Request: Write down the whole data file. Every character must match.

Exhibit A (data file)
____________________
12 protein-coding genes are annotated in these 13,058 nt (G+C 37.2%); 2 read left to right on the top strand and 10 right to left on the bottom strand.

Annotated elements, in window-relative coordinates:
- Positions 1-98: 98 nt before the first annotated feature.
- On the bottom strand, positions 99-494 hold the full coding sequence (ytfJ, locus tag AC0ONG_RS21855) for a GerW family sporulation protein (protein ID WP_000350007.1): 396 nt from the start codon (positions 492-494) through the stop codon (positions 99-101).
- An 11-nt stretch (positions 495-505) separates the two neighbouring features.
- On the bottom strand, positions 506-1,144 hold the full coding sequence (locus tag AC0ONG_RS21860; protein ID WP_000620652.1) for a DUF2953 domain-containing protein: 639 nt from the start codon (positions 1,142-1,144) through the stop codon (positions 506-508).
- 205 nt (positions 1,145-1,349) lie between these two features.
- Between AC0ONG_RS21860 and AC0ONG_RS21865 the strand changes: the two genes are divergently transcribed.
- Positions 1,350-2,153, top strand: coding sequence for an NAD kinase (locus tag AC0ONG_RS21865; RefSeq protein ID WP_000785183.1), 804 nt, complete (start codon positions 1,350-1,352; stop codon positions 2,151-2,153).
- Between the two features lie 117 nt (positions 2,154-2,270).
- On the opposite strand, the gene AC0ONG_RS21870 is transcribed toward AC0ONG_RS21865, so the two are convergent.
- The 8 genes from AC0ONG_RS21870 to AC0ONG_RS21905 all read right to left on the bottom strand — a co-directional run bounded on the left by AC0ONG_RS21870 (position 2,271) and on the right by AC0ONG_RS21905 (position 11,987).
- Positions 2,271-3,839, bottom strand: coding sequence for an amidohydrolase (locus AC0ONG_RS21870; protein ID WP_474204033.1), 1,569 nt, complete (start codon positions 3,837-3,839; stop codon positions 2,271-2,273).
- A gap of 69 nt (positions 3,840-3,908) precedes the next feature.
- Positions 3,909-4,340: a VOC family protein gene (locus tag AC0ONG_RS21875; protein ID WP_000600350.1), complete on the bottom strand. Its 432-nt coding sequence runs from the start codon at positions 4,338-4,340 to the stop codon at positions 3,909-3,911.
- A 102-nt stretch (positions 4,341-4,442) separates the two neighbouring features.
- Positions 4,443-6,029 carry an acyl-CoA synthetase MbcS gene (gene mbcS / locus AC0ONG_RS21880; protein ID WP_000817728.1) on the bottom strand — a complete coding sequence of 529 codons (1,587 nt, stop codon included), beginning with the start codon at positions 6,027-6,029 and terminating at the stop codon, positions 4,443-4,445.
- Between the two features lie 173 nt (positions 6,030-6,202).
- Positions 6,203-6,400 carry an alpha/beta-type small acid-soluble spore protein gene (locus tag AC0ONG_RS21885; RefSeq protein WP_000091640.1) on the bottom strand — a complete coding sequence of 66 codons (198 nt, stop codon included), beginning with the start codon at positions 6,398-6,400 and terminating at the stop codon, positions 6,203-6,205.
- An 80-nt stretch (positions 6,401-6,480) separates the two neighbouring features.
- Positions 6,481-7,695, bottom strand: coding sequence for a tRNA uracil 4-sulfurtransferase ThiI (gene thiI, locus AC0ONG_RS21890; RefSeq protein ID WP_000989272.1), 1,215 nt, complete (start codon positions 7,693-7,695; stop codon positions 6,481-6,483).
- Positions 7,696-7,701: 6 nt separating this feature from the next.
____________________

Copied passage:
12 protein-coding genes are annotated in these 13,058 nt (G+C 37.2%); 2 read left to right on the top strand and 10 right to left on the bottom strand.

Annotated elements, in window-relative coordinates:
- Positions 1-98: 98 nt before the first annotated feature.
- On the bottom strand, positions 99-494 hold the full coding sequence (ytfJ, locus tag AC0ONG_RS21855) for a GerW family sporulation protein (protein ID WP_000350007.1): 396 nt from the start codon (positions 492-494) through the stop codon (positions 99-101).
- An 11-nt stretch (positions 495-505) separates the two neighbouring features.
- On the bottom strand, positions 506-1,144 hold the full coding sequence (locus tag AC0ONG_RS21860; protein ID WP_000620652.1) for a DUF2953 domain-containing protein: 639 nt from the start codon (positions 1,142-1,144) through the stop codon (positions 506-508).
- 205 nt (positions 1,145-1,349) lie between these two features.
- Between AC0ONG_RS21860 and AC0ONG_RS21865 the strand changes: the two genes are divergently transcribed.
- Positions 1,350-2,153, top strand: coding sequence for an NAD kinase (locus tag AC0ONG_RS21865; RefSeq protein ID WP_000785183.1), 804 nt, complete (start codon positions 1,350-1,352; stop codon positions 2,151-2,153).
- Between the two features lie 117 nt (positions 2,154-2,270).
- On the opposite strand, the gene AC0ONG_RS21870 is transcribed toward AC0ONG_RS21865, so the two are convergent.
- The 8 genes from AC0ONG_RS21870 to AC0ONG_RS21905 all read right to left on the bottom strand — a co-directional run bounded on the left by AC0ONG_RS21870 (position 2,271) and on the right by AC0ONG_RS21905 (position 11,987).
- Positions 2,271-3,839, bottom strand: coding sequence for an amidohydrolase (locus AC0ONG_RS21870; protein ID WP_474204033.1), 1,569 nt, complete (start codon positions 3,837-3,839; stop codon positions 2,271-2,273).
- A gap of 69 nt (positions 3,840-3,908) precedes the next feature.
- Positions 3,909-4,340: a VOC family protein gene (locus tag AC0ONG_RS21875; protein ID WP_000600350.1), complete on the bottom strand. Its 432-nt coding sequence runs from the start codon at positions 4,338-4,340 to the stop codon at positions 3,909-3,911.
- A 102-nt stretch (positions 4,341-4,442) separates the two neighbouring features.
- Positions 4,443-6,029 carry an acyl-CoA synthetase MbcS gene (gene mbcS / locus AC0ONG_RS21880; protein ID WP_000817728.1) on the bottom strand — a complete coding sequence of 529 codons (1,587 nt, stop codon included), beginning with the start codon at positions 6,027-6,029 and terminating at the stop codon, positions 4,443-4,445.
- Between the two features lie 173 nt (positions 6,030-6,202).
- Positions 6,203-6,400 carry an alpha/beta-type small acid-soluble spore protein gene (locus tag AC0ONG_RS21885; RefSeq protein WP_000091640.1) on the bottom strand — a complete coding sequence of 66 codons (198 nt, stop codon included), beginning with the start codon at positions 6,398-6,400 and terminating at the stop codon, positions 6,203-6,205.
- An 80-nt stretch (positions 6,401-6,480) separates the two neighbouring features.
- Positions 6,481-7,695, bottom strand: coding sequence for a tRNA uracil 4-sulfurtransferase ThiI (gene thiI, locus AC0ONG_RS21890; RefSeq protein ID WP_000989272.1), 1,215 nt, complete (start codon positions 7,693-7,695; stop codon positions 6,481-6,483).
- Positions 7,696-7,701: 6 nt separating this feature from the next.